Partnerships (PPPs) are a mechanism for delivering essential community
infrastructure and services that has been used widely over recent
years. In particular, PPPs have been endorsed by international
financial institutions and aid organisations. They have been seen
as a means of filling the widening gap between pressures for improved
public services in developing countries and the capacity of governments
and international development budgets to fund those services.
They also represent a response to the poor performance of many
state-owned enterprises as well as concerns about the quality
of government service delivery and the way it is administered.
Even in developing countries, not all PPPs will be intended to
facilitate poverty reduction. Many PPPs will be implemented to
meet the needs of more affluent sections of the population, or
for the provision of infrastructure and services to support major
economic enterprises. There is clearly scope, however, for PPPs
to be targeted in whole or in part towards producing tangible
economic, social and environmental benefits for the poor. ESCAP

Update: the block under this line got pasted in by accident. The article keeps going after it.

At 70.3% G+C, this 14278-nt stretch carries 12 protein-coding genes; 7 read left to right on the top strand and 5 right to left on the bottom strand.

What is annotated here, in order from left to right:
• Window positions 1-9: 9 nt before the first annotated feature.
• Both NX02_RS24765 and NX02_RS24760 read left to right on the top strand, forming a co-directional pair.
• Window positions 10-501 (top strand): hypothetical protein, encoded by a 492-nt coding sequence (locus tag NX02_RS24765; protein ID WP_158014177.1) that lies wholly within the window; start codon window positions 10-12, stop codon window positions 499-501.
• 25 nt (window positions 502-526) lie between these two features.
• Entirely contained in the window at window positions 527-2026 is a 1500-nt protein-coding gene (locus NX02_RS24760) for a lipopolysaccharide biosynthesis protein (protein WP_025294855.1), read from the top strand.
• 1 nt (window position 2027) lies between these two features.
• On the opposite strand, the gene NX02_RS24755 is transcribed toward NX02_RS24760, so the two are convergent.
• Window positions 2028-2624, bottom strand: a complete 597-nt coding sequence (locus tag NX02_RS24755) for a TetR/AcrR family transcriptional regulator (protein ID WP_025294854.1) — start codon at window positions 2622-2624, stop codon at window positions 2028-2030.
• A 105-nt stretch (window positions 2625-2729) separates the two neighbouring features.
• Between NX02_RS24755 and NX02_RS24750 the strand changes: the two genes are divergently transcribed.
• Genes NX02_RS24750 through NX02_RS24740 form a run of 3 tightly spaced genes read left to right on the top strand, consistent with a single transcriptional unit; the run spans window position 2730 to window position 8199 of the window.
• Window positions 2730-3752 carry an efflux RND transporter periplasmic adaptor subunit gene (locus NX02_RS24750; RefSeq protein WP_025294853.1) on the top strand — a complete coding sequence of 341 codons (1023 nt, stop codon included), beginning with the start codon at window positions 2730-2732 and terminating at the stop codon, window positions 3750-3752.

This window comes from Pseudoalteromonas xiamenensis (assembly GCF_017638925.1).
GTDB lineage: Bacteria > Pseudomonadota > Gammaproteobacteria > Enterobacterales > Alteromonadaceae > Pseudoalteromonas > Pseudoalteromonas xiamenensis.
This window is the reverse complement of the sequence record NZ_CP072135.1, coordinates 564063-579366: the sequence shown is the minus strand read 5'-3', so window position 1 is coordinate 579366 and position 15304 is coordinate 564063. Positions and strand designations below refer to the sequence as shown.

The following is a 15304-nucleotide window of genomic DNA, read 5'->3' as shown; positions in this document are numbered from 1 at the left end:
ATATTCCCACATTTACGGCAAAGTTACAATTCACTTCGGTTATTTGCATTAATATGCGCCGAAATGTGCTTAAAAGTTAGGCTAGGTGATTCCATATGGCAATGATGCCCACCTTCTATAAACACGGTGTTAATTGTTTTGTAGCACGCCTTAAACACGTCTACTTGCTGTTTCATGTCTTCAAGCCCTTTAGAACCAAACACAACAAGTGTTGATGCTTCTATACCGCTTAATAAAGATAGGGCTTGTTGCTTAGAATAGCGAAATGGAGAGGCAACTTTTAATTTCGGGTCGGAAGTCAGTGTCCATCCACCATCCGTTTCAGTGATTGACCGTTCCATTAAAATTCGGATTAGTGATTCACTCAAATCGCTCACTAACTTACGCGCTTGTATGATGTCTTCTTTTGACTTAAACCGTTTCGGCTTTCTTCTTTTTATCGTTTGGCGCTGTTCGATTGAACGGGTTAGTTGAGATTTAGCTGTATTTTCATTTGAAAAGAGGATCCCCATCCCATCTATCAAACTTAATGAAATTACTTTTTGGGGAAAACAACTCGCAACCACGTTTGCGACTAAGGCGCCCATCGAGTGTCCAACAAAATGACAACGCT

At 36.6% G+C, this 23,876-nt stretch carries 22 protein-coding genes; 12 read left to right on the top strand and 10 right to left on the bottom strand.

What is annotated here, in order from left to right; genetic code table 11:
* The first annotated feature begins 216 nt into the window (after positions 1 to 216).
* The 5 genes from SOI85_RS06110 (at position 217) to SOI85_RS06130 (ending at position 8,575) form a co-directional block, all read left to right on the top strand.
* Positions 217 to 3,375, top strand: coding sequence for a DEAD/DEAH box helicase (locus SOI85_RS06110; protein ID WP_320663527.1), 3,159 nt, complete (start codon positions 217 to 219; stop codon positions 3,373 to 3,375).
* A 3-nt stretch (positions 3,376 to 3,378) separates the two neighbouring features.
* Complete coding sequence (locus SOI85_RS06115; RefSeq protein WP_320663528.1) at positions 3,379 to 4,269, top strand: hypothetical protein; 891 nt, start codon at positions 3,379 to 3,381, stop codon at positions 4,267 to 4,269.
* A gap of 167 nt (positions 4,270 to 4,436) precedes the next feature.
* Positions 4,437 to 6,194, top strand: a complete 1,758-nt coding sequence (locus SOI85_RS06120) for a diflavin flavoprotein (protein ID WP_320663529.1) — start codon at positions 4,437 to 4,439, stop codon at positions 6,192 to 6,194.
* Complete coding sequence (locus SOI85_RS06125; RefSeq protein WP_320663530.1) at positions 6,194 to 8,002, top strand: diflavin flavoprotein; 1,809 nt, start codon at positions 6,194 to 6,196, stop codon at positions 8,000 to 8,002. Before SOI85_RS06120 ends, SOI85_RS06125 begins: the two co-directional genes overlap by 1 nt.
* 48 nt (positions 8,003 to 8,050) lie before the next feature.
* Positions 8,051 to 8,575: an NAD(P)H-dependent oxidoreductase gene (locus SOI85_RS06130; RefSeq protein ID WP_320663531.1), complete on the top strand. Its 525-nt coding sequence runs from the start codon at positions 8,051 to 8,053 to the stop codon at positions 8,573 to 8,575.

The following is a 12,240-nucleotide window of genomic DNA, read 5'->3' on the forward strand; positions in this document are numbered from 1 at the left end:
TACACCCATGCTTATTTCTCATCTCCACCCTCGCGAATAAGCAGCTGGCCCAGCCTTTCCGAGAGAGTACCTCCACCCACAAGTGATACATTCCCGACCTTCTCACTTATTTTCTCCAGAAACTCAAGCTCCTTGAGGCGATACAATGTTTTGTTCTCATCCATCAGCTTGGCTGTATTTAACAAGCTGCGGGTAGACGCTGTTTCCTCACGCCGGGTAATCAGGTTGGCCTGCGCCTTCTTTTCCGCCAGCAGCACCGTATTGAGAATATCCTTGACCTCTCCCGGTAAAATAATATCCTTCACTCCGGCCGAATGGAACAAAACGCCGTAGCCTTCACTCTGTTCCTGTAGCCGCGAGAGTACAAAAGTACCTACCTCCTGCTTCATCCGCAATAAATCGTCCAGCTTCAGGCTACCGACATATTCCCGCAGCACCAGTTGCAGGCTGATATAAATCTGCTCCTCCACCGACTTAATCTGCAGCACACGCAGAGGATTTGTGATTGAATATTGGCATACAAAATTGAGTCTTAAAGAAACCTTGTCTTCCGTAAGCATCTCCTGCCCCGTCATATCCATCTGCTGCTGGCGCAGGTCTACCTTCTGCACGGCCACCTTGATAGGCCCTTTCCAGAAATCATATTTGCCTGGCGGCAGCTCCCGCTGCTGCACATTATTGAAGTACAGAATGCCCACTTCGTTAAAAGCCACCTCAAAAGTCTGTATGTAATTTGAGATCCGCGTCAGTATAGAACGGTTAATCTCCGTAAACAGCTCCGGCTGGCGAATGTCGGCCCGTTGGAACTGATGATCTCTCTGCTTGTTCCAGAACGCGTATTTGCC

seeks to promote that approach.
The objective of this project is to facilitate public-private
partnerships that provide basic services for the poor, namely
access to water, energy, health services and biodiversity conservation.
The project was a collective effort of different sections within
ESCAP. The Poverty Reduction Section wass responsible for the
documentation of PPPs that benefit the poor. Guidelines for documentation
have been developed and can be downloaded here.
Links to related documents:
Pro-poor Public-Private Partnerships (pdf format)
for documenting Pro-poor PPPs
the Lives of the Urban Poor: Case studies on the provision of
basic services through partnerships